Twitter reportedly plans to expand Sacramento data center space

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Twitter is leasing more data center space at RagingWire’s 500,000-square-foot campus in Sacramento, Data Center Knowledge reported Friday, attributing its report to “industry sources.” There’s no square-footage figure available, but power use for the expansion is pegged at “more than 20 megawatts.” And so the mystery about Twitter’s infrastructure continues.

The reported expansion comes on top of Twitter’s existing infrastructure footprint, which apparently includes space at the Sacramento facility and might also include space at the data center custom-built for Twitter, which the company moved into in 2011. At that time, former Twitter vice president of engineering Michael Abbott wrote that the social network had arrived at its “final nesting ground.” But it seems that nesting ground was not big enough.

Like Facebook, Twitter is not a site for flat traffic. The infrastructure needs to accommodate traffic spikes — think of how people clung to Twitter during Hurricane Sandy — and having more space can keep Twitter ahead in those types of situations.

Keeping latency low as monthly active user count increases — it was at more than 200 million in December, up from 100 million in September 2011 — is likely a high priority, too.

More data center space also makes for better backup capability. Remember when Sandy proved the importance of being ready for disasters with flooding and power outages on the East Coast? A bigger footprint for Twitter translates into lower likelihood of a fail whale.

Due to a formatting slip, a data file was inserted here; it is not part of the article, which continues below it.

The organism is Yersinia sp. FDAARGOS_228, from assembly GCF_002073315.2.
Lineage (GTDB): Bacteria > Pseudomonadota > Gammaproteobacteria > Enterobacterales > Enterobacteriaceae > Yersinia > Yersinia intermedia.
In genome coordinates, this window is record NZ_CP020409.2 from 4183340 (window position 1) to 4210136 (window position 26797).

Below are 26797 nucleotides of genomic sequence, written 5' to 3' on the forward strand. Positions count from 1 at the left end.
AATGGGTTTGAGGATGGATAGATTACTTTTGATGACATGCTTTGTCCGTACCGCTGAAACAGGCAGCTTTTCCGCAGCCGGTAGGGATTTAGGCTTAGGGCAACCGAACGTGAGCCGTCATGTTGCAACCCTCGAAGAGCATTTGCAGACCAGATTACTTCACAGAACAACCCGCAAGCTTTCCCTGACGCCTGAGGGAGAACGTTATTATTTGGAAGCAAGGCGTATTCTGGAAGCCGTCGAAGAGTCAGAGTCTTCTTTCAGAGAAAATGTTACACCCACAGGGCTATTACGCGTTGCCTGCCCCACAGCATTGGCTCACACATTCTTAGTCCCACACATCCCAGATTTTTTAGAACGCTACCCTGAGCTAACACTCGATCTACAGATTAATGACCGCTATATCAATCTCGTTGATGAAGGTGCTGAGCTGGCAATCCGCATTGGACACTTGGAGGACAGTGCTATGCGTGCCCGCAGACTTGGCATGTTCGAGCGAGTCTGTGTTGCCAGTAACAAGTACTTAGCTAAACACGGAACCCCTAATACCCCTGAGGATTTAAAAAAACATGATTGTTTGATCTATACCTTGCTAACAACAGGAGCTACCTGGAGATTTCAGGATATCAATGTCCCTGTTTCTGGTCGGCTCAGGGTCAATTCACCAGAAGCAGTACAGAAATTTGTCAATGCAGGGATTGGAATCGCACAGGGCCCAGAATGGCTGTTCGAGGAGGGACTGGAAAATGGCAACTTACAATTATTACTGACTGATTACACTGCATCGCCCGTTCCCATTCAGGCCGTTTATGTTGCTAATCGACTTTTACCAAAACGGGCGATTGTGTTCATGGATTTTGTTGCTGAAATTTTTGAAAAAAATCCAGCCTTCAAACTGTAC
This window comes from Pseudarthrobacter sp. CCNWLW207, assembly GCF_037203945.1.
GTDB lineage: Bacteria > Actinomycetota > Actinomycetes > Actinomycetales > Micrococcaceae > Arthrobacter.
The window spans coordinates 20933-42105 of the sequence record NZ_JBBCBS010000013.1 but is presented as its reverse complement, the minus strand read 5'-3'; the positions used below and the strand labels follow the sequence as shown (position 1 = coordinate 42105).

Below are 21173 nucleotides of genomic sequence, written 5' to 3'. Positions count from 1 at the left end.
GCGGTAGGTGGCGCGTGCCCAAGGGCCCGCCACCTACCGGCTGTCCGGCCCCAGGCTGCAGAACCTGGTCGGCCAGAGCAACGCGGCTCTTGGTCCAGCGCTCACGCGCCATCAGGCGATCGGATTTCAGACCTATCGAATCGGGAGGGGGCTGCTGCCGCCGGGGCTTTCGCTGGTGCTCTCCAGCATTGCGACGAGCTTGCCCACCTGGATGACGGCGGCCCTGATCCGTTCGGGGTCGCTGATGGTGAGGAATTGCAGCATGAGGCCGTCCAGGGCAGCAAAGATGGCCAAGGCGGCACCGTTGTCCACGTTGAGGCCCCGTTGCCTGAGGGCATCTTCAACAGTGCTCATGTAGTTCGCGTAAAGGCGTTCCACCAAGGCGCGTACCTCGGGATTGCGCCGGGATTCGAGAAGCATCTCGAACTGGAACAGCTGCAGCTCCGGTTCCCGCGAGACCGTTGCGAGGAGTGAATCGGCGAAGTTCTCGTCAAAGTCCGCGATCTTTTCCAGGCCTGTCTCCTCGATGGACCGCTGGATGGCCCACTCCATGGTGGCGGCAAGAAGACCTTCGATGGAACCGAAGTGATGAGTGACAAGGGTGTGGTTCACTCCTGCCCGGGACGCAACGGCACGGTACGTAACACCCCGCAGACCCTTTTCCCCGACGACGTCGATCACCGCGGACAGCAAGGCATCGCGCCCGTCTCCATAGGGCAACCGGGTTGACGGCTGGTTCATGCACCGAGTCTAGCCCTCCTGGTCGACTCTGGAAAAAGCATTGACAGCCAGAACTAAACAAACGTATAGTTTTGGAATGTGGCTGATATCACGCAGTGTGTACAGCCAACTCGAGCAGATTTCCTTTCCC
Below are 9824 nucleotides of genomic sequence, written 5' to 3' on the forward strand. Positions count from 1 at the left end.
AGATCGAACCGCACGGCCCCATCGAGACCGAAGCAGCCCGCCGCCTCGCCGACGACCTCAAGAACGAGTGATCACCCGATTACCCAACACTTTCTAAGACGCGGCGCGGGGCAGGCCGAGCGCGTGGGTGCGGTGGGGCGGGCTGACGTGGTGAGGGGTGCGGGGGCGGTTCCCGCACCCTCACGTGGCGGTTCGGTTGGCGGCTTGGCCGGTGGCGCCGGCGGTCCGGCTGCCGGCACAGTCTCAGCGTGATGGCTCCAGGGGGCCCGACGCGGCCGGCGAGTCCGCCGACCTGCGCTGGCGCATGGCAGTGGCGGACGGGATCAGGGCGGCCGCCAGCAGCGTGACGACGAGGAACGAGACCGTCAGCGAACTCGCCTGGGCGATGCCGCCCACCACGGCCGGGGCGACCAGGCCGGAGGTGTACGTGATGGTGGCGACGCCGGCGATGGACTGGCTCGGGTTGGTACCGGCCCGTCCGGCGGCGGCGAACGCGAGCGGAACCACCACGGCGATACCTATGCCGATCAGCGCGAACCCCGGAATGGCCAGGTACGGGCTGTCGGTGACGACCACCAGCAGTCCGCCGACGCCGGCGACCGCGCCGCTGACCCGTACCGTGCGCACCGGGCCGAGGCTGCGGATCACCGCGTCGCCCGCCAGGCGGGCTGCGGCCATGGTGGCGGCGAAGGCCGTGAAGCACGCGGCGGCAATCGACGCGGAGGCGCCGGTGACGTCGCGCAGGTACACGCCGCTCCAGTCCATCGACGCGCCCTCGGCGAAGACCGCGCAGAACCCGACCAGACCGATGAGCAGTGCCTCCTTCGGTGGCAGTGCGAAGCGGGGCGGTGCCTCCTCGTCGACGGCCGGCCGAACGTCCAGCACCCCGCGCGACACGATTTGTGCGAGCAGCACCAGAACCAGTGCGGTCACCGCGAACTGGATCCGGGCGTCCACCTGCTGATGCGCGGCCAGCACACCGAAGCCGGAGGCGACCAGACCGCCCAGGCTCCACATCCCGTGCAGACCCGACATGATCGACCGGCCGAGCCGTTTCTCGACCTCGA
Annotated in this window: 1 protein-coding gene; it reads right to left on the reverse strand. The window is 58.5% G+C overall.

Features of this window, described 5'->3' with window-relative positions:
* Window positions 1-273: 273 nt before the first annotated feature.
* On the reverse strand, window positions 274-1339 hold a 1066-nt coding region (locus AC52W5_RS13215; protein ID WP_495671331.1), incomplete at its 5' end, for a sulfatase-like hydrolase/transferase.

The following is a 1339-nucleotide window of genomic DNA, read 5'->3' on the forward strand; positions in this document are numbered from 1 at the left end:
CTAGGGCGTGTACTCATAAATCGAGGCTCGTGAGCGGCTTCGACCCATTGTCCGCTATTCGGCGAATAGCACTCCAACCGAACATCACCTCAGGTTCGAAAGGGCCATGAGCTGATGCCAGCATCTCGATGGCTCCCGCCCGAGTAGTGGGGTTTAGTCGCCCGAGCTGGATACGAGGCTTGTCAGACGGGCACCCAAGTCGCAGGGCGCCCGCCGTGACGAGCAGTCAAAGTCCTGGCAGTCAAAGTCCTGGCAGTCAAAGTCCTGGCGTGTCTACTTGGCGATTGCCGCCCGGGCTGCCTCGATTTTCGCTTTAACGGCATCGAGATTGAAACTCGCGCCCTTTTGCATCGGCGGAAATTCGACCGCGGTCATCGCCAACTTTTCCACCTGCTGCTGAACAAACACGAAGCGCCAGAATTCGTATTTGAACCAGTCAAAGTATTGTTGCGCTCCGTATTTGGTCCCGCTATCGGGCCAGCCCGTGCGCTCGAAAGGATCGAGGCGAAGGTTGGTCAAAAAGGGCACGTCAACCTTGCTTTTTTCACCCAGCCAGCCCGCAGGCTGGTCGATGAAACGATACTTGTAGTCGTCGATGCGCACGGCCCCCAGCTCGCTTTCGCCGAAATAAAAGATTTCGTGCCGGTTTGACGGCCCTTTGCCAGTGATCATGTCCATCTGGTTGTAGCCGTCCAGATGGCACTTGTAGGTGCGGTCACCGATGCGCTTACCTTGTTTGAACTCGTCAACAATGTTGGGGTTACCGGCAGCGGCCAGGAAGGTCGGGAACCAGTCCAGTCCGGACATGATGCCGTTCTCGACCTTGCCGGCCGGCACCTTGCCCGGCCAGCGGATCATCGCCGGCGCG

Twitter’s infrastructure expansion comes following news of other webscale players bumping up their respective footprints. Facebook reportedly will build a new data center in Altoona, Iowa, with the first phase measuring 476,000 square feet and costing $300 million. Also in Iowa, Google said it would expand its data center in the city of Council Bluffs, and Data Center Knowledge reported last month that LinkedIn is expanding its data center space, too.

Twitter did not respond to a request for comment.

The company is worthy of merit for talking about its features in public and open-sourcing many of them, although it has been cagey about disclosing information about its infrastructure and the causes of service disruptions. We know very little about Twitter’s infrastructure, in contrast to Facebook and Google’s installations. In the past it was unclear where the custom-built data center was, as the plan in 2010 was for the Salt Lake City area, but then it was reported that Twitter was actually moving servers to Sacramento. Twitter’s status in Atlanta is another unsolved mystery.

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Given the spikes in traffic, it will be interesting to see how exactly they have scaled the servers.

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